Upon becoming the commonwealth’s auditor general, Eugene DePasquale decided to change the way his department’s letterhead is addressed.
The full name “Pennsylvania” was replaced with the “PA” abbreviation.
It was a small step taken to save ink. His office staff laughs at the switch.
“The joke is that in 500 years we’ll get our first dollar of savings,” said DePasquale during an interview with The Tribune-Democrat on Friday.
But there was a reason for the decision.
“Symbolically, we’re trying to show we’re trying to save every nickel possible,” he said.
Other in-house changes have been made since DePasquale, a Democrat, took office in January. Workers have started scanning and emailing documents, as opposed to paying for the cost of shipping and copying them. Printing also is now done on both sides of pages, thus saving 3.5 million sheets of paper per year or, as DePasquale explained, enough to line the length of the Pennsylvania Turnpike from Pittsburgh to Philadelphia and back again.
The department’s vehicle fleet was reduced by 60. And, earlier this year, 67 employees were laid off, as the auditor general’s office attempts to work within this year’s budget that is 22 percent smaller than the funding it received in 2007-08.
Along with helping out financially, the cost-saving moves can give the office added credibility when it audits an organization.
“We’re the auditor general,” said DePasquale. “I’m going to school district X and banging away at them wasting money; meanwhile, we’re not doing two-sided printing. Nobody’s perfect. Every day, you wake up and say, ‘I should have done that better.’ But the idea that we’re going to go bang away at something and not do two-sided printing ourselves, it didn’t seem to make any sense.”
While looking to cut costs within his own department, DePasquale has been investigating how money is spent throughout the state government.
DePasquale started auditing the Department of Environmental Protection concerning the burgeoning Marcellus Shale natural gas drilling industry on his first day in office.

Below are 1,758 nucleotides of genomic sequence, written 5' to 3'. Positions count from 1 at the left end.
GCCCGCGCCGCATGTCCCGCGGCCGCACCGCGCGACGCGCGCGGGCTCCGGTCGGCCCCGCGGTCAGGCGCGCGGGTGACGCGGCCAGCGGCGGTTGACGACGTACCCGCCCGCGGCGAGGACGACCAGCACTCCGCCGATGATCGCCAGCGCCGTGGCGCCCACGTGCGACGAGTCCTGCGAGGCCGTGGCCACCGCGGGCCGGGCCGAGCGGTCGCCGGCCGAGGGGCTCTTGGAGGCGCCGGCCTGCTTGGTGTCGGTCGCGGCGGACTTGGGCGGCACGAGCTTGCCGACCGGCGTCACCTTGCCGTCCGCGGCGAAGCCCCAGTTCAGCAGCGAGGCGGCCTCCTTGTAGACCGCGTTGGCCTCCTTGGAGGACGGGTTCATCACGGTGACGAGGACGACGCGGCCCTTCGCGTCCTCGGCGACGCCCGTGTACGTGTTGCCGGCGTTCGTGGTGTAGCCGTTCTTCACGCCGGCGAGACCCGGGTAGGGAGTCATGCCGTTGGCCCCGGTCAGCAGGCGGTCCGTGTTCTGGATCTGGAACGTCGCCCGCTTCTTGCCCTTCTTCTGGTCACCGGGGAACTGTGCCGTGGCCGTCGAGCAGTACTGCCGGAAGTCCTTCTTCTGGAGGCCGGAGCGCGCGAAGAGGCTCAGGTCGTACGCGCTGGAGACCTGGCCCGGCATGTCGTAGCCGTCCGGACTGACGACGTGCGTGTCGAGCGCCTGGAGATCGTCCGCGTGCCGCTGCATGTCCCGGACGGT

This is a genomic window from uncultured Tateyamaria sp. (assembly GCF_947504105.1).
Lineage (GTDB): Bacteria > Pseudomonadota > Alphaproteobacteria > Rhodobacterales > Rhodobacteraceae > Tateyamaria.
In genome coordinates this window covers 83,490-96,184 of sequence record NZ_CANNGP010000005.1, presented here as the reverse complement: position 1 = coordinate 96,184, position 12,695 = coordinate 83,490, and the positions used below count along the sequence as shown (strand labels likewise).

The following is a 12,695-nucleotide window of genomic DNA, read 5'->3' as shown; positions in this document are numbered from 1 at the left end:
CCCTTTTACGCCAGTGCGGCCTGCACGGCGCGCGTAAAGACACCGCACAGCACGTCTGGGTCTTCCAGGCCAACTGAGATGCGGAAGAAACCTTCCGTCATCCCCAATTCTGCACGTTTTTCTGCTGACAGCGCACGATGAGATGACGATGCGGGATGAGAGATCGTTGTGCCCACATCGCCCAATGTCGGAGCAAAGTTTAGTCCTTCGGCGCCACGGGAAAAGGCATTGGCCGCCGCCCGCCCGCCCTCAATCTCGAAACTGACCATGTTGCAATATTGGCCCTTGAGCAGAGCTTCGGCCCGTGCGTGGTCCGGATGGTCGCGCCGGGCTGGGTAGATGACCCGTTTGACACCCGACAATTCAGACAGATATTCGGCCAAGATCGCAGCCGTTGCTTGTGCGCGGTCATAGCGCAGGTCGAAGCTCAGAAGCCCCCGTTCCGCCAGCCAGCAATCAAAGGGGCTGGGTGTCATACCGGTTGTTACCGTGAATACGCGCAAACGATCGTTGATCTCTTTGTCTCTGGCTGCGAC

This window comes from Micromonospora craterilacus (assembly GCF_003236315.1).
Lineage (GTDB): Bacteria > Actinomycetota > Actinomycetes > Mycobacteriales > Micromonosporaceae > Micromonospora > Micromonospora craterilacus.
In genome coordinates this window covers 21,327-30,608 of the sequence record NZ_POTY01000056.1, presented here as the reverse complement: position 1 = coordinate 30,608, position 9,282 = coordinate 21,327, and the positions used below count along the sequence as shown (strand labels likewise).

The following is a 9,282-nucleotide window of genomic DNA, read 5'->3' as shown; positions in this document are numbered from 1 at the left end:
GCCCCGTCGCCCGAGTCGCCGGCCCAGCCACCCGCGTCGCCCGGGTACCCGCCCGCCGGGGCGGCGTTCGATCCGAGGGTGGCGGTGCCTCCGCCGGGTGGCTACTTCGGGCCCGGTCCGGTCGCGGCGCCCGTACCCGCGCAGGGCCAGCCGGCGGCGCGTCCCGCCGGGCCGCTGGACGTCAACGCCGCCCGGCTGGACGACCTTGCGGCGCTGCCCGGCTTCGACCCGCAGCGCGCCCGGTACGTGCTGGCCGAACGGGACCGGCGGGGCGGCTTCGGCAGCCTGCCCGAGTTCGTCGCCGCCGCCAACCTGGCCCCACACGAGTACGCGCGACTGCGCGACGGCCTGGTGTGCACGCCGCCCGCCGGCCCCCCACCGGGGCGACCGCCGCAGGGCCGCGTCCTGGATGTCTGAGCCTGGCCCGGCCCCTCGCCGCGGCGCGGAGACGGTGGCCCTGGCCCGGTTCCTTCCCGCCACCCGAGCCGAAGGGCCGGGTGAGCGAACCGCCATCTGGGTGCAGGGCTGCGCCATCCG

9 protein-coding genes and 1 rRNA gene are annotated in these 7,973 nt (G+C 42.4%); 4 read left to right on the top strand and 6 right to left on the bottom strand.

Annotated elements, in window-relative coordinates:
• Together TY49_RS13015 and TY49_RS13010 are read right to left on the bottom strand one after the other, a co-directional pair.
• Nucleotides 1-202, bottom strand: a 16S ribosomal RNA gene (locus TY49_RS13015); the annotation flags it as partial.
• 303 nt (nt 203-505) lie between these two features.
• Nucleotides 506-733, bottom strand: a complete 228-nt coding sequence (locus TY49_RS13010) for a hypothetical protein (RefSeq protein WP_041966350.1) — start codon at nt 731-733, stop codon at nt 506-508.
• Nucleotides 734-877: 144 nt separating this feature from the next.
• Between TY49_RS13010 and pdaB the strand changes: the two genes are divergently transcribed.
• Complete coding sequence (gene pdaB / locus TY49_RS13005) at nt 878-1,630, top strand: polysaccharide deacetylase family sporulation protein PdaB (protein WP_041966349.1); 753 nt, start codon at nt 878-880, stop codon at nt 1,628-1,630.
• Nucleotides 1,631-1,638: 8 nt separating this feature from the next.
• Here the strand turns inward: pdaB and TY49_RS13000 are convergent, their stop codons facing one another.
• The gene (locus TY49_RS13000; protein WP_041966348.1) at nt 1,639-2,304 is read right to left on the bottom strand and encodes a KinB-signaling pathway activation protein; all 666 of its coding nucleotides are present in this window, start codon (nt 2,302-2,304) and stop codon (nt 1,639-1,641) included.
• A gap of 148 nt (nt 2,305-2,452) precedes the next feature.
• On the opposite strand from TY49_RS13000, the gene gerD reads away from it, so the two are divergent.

“No matter which side you’re on, we need to have clean water, so we’re auditing the Department of Environmental Protection to make sure that their water protection programs are working as they’re intended,” said DePasquale, a former DEP deputy secretary. “We don’t want to make the same mistakes we did with the coal industry when we ended up with a generation of polluted water because we didn’t do it right.
“I always said, at the end of the day, we’ve got to get this right. It could be good for jobs and reduce our dependence on foreign energy. A whole host of positives can come out of this, but we’ve got to get it right. The more we do up front to get it right, the less it’s going to cost on the back end to try to clean up the damage.”
His agency has looked into charter schools and state universities. A large jobs audit with the Department of Community and Economic Development is scheduled for next year.
“A lot of what we want to do, in our audits, is raise these issues up to the public’s attention, the media’s attention, so that the public can make a more informed decision about whether they think this is a good idea or a bad idea, or, if it’s a good idea, was it executed right; what needs to happen to make sure it’s executed right,” said DePasquale.
Also, earlier this year, DePasquale watched as Gov. Tom Corbett and the Legislature worked on what were labeled as the Big 3 issues: pension reform, liquor sales privatization and infrastructure improvements. None was made into law, but they remain important topics of discussion within the commonwealth.
The state has approximately 4,000 bridges and 10,000 miles of road that are deficient in some way.
“The longer we wait to do an infrastructure bill, the more expensive it’s going to get,” DePasquale said.
In terms of pensions, Pennsylvania faces a
$47 billion unfunded liability. Many cities across the commonwealth are struggling to meet their own pension obligations.
DePasquale expressed concern about how some municipalities project their rates of return, which, as per regulations, are allowed to be between 5 percent and 9 percent, according to the auditor general.
He would prefer a maximum expectation set around 6 percent, but no more than 7.25.
“To anticipate 8 or 9 is just ridiculous. I follow a conservative philosophy on investing in this type of issue. I’d rather expect 6 and get 8 than expect 8 and get 6,” said DePasquale.
Concerning the other Big 3 issue, liquor sales, DePasquale said, “We’ve examined how the revenue streams are at the stores that have more expanded hours versus the ones that have less. I would say it leads – to what is generally my belief – that consumers want more flexibility and time. ... I think the state stores are starting to catch up with the idea that people want more flexibility and time when going to buy their wine or their liquor,” DePasqual said.
Dave Sutor is a reporter for The Tribune-Democrat. Follow him on Twitter at twitter.com/Dave_Sutor.